They were dubbed the first social media Olympics ever. And they are. When London 2012 is over, gazillions opinion pieces will be posted with titles such as “Ten Crucial Social Media Lessons from the Olympics 2012.”
In fact, it’s already happening now. I wanted to stay far away from them (whic doesn’t mean some will be probably good) but couldn’t resist after today… Social media has a few important characteristics. Two of them are the speed of real-time and the human dimension.
Yep, social is indeed a people’s thing. We often herald the virtues of what we call a real-time economy. So do I, in a sense. The real-time nature of social is a gift for those who are ready to listen.
However, it can be a threat if you fall in the trap of bad real-time response, and if you don’t think about what you say or what others say. If there’s a lesson to learn from the social media Olympics it’s this (I know, it’s boring): think before you act, act in a responsible way and think before you react to what someone thinks about your acts.
Yes, you need to be fast when things go bad, but you should do it in a professional way if you work for a business. Often, it’s better to say you will respond and give it some thought. Nobody will die if you don’t respond right away. The stock market won’t crash. It’s better to give a valuable and relevant response than say something stupid in the heat of the moment. Real-time response is not a goal if it means real-time messing up, which doesn’t mean you should improve your processes to be able to react fast.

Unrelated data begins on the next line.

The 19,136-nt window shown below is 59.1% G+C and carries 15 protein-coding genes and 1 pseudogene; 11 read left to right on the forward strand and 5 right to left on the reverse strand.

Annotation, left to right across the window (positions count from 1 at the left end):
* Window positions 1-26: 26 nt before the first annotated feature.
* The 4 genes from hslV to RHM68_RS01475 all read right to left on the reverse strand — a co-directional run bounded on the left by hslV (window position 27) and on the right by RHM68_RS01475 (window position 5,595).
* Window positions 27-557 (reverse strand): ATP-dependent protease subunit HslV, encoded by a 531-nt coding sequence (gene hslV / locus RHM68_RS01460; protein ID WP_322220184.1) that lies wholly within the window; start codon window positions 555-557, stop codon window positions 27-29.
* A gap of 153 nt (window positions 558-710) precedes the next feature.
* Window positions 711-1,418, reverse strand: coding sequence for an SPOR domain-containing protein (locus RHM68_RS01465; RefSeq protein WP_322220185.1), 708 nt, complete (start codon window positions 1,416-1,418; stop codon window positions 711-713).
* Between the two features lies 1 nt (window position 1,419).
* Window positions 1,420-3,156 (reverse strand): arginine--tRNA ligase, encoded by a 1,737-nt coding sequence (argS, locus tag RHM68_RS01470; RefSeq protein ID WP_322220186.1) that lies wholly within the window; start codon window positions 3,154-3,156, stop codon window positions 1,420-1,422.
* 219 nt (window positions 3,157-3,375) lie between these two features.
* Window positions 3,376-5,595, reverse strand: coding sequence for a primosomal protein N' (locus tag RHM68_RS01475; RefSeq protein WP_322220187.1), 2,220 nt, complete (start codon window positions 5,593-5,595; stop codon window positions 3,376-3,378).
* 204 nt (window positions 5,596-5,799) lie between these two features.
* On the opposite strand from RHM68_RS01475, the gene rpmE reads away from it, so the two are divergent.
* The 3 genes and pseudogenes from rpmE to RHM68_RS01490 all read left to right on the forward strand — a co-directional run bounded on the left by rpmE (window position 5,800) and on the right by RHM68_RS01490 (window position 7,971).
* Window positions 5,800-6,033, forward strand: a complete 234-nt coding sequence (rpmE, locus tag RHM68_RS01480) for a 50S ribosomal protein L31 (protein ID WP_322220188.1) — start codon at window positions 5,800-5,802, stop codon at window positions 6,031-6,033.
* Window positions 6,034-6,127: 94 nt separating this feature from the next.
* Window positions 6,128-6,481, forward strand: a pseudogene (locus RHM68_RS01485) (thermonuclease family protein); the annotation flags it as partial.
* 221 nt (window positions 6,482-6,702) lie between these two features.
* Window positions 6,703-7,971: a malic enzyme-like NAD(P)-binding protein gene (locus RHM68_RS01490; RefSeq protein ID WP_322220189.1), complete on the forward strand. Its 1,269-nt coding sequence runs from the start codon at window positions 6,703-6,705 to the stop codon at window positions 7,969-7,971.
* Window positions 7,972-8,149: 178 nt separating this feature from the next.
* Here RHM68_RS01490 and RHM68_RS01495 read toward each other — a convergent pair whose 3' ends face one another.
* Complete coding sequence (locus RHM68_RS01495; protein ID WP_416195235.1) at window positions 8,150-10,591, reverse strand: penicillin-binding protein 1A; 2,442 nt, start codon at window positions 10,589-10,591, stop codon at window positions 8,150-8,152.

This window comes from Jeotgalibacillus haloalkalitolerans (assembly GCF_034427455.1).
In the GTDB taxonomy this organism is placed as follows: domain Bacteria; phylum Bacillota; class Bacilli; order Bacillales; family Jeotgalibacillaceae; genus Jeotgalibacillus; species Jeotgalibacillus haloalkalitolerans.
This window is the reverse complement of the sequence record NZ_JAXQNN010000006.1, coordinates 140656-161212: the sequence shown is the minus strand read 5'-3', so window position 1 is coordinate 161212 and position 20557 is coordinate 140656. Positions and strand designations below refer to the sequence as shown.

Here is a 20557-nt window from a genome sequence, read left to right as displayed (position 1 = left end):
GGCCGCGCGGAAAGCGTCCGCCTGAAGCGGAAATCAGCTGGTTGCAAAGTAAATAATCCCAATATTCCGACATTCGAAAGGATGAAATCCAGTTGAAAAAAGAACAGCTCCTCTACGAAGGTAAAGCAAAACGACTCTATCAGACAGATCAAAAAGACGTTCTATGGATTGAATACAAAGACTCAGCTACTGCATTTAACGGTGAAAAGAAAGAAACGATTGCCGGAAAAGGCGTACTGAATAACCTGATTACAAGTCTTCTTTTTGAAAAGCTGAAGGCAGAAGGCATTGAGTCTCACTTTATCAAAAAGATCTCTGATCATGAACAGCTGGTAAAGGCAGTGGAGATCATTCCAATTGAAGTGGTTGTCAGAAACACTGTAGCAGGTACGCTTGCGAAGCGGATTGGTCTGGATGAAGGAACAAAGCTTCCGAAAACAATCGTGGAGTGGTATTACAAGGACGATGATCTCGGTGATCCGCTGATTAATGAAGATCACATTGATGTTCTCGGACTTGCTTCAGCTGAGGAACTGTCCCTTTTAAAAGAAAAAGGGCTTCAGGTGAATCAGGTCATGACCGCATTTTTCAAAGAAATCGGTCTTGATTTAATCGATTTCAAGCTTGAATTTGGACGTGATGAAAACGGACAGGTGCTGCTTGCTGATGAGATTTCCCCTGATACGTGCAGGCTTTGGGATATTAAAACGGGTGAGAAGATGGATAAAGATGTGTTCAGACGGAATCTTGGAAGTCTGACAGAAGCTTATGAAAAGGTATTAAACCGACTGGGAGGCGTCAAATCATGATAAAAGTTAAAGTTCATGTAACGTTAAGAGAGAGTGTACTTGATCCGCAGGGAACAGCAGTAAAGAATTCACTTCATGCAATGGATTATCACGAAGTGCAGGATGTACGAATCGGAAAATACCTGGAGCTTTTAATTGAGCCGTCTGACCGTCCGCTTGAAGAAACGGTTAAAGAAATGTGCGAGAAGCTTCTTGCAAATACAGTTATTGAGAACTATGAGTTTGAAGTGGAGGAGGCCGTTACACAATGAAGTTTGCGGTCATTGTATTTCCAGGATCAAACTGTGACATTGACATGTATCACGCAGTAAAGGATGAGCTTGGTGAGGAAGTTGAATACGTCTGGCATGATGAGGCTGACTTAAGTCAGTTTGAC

Stupidity goes real-time on social media as well
We often act in an impulsive way. We are human beings. The number of stories about athletes impulsively tweeting dumb statements, such as racist remarks, is increasing by the day. The strict social media ‘guidelines’ of the IOC (PDF opens) isn’t much of a help. On the contrary, it seems. It’s criticized by athletes who would love to tweet about their sponsors – of course. It’s criticized by the public despite the ‘go easy messages‘. What the IOC seems to have forgotten is that nor the public, nor the athletes work for the IOC (OK, in a way they sort of do in a sense).
The Olympics are big business, whether they are social media Olympics or not. The Olympic spirit is a dream. And we love it. I love it. However, we know it’s not real. We see it in the politics. We see it when athletes tweet stupid things (hormones?). We see it in the way NBC behaved regarding the opening ceremony (not that it hurt viewing numbers). We see it in the empty seats, bought by people and organizations that don’t seem to care about the sports. We see it everywhere.
The difference with these social media Olympics is that we don’t only see it but also share it. In real-time and with consequences. Actions and counteractions. Policies and protests. It’s a mess. Stupidity is real-time as well at the social media Olympics and in social media as such. Athletes get sent home. Journalists see their Twitter account disabled (yes, you can debate the reasons why and the details in this case).
Real-time response can be good. However, it can be very bad as well. Speed and real-time should be no excuse for stupidity.